I found a website proving that radical Islam is prophesized in the book of Revelations 6:1-8. Surely it cannot be a coincidence that the colors of the four horsemen of the apocalypse -- white, red, black, and green -- are the Muslim colors. What do you say?
To begin with, in Rev 6 it's the horses that are colored, not necessarily the horsemen. (Further nit-picky notes: It's Revelation, not "Revelations." And I think you mean prophesied, not "prophesized" -- I'm not sure that's an actual word.) There are numerous reasons I cannot go along with this so-called prophecy. Those who make the claim are selective, ignoring the majority of flags of Muslim or Muslim-majority nations. Next, the colors (the Greek words) do not match up as neatly as is claimed. Third, the context of the passage will not allow such an application. Further, one could play the game in multiple ways, making similar truth claims with equally flimsy foundations (a creative example to be supplied in (4) below. Now, let's look at the passage:
6:1 Then I saw the Lamb open one of the seven seals, and I heard one of the four living creatures call out, as with a voice of thunder, “Come!” 2 I looked, and there was a white horse! Its rider had a bow; a crown was given to him, and he came out conquering and to conquer. 3 When he opened the second seal, I heard the second living creature call out, “Come!” 4 And out came another horse, bright red; its rider was permitted to take peace from the earth, so that people would slaughter one another; and he was given a great sword. 5 When he opened the third seal, I heard the third living creature call out, “Come!” I looked, and there was a black horse! Its rider held a pair of scales in his hand, 6 and I heard what seemed to be a voice in the midst of the four living creatures saying, “A quart of wheat for a day’s pay, and three quarts of barley for a day’s pay, but do not damage the olive oil and the wine!” 7 When he opened the fourth seal, I heard the voice of the fourth living creature call out, “Come!” 8 I looked and there was a pale green horse! Its rider’s name was Death, and Hades followed with him; they were given authority over a fourth of the earth, to kill with sword, famine, and pestilence, and by the wild animals of the earth.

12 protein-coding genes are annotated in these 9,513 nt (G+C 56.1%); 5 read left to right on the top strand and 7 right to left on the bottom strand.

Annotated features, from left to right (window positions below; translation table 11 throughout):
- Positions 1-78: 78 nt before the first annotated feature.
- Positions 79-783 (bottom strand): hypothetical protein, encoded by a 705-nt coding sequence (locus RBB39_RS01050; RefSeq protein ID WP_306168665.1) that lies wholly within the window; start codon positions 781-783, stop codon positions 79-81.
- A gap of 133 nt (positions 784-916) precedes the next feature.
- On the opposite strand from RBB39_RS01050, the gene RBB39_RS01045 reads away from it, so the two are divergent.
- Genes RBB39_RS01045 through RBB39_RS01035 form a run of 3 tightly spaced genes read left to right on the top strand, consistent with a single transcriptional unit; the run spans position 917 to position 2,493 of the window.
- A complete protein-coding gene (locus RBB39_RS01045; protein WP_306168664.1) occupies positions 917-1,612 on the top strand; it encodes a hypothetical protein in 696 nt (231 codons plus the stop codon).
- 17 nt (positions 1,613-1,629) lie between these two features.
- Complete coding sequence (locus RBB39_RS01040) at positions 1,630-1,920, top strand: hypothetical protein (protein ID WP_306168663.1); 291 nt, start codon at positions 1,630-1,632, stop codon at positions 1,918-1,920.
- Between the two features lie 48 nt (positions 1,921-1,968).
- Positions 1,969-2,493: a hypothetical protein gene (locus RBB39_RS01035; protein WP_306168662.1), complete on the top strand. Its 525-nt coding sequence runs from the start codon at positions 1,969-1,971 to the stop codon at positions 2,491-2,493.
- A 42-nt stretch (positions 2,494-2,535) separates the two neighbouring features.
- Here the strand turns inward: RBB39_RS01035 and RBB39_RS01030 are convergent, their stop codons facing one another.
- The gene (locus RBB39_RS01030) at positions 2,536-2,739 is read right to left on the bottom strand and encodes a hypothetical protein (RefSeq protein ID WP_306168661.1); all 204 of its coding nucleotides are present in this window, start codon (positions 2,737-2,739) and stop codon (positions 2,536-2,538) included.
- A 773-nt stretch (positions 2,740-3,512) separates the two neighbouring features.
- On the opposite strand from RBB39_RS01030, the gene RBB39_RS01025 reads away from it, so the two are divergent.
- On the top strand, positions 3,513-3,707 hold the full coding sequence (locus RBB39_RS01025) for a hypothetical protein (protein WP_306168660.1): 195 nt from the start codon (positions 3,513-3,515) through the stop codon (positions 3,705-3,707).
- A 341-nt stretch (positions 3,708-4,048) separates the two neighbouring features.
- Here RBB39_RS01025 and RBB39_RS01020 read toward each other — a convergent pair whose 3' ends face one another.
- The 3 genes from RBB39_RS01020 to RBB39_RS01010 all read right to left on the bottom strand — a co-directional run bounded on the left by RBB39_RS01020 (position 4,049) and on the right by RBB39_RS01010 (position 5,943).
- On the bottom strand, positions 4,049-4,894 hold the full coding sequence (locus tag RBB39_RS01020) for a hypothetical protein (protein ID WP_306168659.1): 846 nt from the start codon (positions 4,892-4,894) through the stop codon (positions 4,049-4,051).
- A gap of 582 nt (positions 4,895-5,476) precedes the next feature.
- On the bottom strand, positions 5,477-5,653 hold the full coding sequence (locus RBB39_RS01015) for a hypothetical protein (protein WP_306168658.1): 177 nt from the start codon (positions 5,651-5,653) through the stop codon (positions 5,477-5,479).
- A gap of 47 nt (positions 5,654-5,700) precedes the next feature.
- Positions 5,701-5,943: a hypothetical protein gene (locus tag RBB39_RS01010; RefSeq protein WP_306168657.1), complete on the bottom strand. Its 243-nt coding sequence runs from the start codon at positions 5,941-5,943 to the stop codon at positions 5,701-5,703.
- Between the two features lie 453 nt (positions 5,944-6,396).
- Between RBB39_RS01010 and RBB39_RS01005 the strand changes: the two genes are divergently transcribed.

There are indeed four colors -- we will examine them more closely in a moment. For now, let's grant that the colors appear on certain Muslim flags. I think the proponents of the "prophecy" are counting on our not investigating the vexillological evidence. (Vexillology is the study of flags.) Allow me to share what I discovered.
1. Most Islamic flags are not black-green-red-white
There are indeed 8 nations with flags combining white, red, black, and green. So at first blush, the claim is impressive. They are
- United Arab Emirates
Yes, several flags display these four colors, yet the vast majority of the flags of Islamic or Muslim-majority nations do not! For instance, consider six sizeable Muslim nations:
Bangladesh -- no
white or black
These nations tally nearly 900 million persons -- over half of all Muslims globally. Yet not one conforms to the criteria of our vexillogical conspirators. And what about 29 other Muslim or Muslim-majority (*) nations whose flags I examined?